Compare this Cold War message to the underlying theme of Carpenter’s Thing. While it’s probably inaccurate to label the 1982 version as a “message movie,” some critics claim the film is playing with themes of homosexuality and AIDS. Writing for The Atlantic, Noah Berlatsky argues, “The men in the [1982 version] are constantly examining each other for evidence of the Thing, the spreading contagion that may make them not-men.” After all, the film centers on an exclusively male cast who are worried other male characters might infect them with a “disease.” Carpenter even admitted his film was playing on the fears inspired by the AIDS epidemic. After all, how does MacReady (Kurt Russell) determine who’s infected by a malicious “virus?” By testing everyone’s blood, of course.

Mike Bunge of KIMT makes another interesting point about how the two films differ when it comes to tone and theme. In Christian Nyby’s 1951 monster flick, everyone on the base works together for the common good. “Just six years removed from WWII,” Bunge writes, “these folks work effortlessly in concert like a unit with no one man standing out from the others.” The Thing from Another World emphasizes teamwork and unity in the face of an alien threat. The characters in Carpenter’s adaptation, however, only band together in the face of “horrible death.”

After all, these are very different sets of people living in very different eras. As John Lingan of Slant observes, Carpenter’s characters are “defined by individual eccentricity and rife with paranoia…[they] convey a distinctly post-Vietnam level of fatigued counterculturalism.” Instead of possessing that 1950s can-do attitude, the 1982 men are loners, living together but still separated from each other by their own self-interests which doesn’t exactly foster a sense of teamwork once the Thing shows up.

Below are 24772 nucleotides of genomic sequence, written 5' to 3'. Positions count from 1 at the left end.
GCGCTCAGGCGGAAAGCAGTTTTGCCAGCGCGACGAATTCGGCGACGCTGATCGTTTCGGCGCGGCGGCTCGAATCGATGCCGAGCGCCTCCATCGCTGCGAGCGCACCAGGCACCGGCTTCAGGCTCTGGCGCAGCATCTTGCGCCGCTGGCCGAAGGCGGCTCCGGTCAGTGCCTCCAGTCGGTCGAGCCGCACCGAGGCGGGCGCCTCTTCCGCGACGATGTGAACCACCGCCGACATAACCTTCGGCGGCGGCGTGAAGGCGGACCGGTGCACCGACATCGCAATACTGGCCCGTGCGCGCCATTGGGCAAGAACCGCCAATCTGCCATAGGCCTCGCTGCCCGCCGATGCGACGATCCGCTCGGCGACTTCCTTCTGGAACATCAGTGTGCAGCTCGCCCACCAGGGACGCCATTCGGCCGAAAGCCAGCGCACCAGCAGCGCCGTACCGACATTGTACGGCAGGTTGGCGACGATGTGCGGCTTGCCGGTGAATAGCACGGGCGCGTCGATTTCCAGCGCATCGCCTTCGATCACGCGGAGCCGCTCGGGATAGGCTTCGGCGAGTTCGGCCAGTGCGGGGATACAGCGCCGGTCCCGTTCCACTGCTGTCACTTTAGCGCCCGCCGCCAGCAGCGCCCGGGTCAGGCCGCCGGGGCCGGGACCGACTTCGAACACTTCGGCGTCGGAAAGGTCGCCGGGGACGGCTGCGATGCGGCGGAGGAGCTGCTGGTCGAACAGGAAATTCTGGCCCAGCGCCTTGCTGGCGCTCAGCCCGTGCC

Underlying themes aside, perhaps the biggest difference between the original Thing and its cinematic spawn is the lack of paranoia. Sure, the film ends with a journalist warning the world to “watch the skies” (more than likely a warning to real-life Americans to keep an eye out for the commie threat), but our 1950s heroes vanquish the beast. Really, the only victims are those kooky scientists who should’ve listened to the soldiers in the first place. And while there are several tense and well-executed moments, we’re never worried about who’s an alien and who’s not because the 1951 Thing isn’t a shapeshifter. Instead of wondering who’s hiding secrets, we’re treated to a bunch of witty soldiers cracking one-liners which is all well and good, but it’s nowhere near as suspenseful as Carpenter’s masterpiece.

Now let’s take a look at the 2011 version (directed by Matthijs van Heijningen, Jr.), a movie that’s much more similar to Carpenter’s film because, well, it’s a prequel. In the 1982 movie, the film opens with a dog running across the snow with a helicopter in hot pursuit. We quickly learn the two men piloting the chopper are Norwegians from a base that was savaged by the Thing, who’s now in dog form. Despite their best attempts to destroy the canine creature, the two remaining Norwegians are killed by their own incompetence and a trigger-happy American (although, given the fact that one of the Norwegians was firing a machine gun at the U.S. base, it’s understandable that they fire back).

Wondering what drove the Norwegians to start shooting random dogs, the Americans visit their base and find the outpost in ruins. What happened here? While we discover the Thing made short work of the researchers, we’re never given any specific details on what exactly went down at the Norwegian base. For example, why did that one guy slit both his wrists and his throat**? Why is there an axe lodged in the wall? What’s the origin of the toasted two-headed Thing in the snow? How did the base catch on fire? And where did that one bearded Norwegian get those grenades? Carpenter’s version lets us come up with our own explanations, but van Heijningen’s films tosses ambiguity out the window. It wants to give us all the answers - which might annoy some fans while delighting others.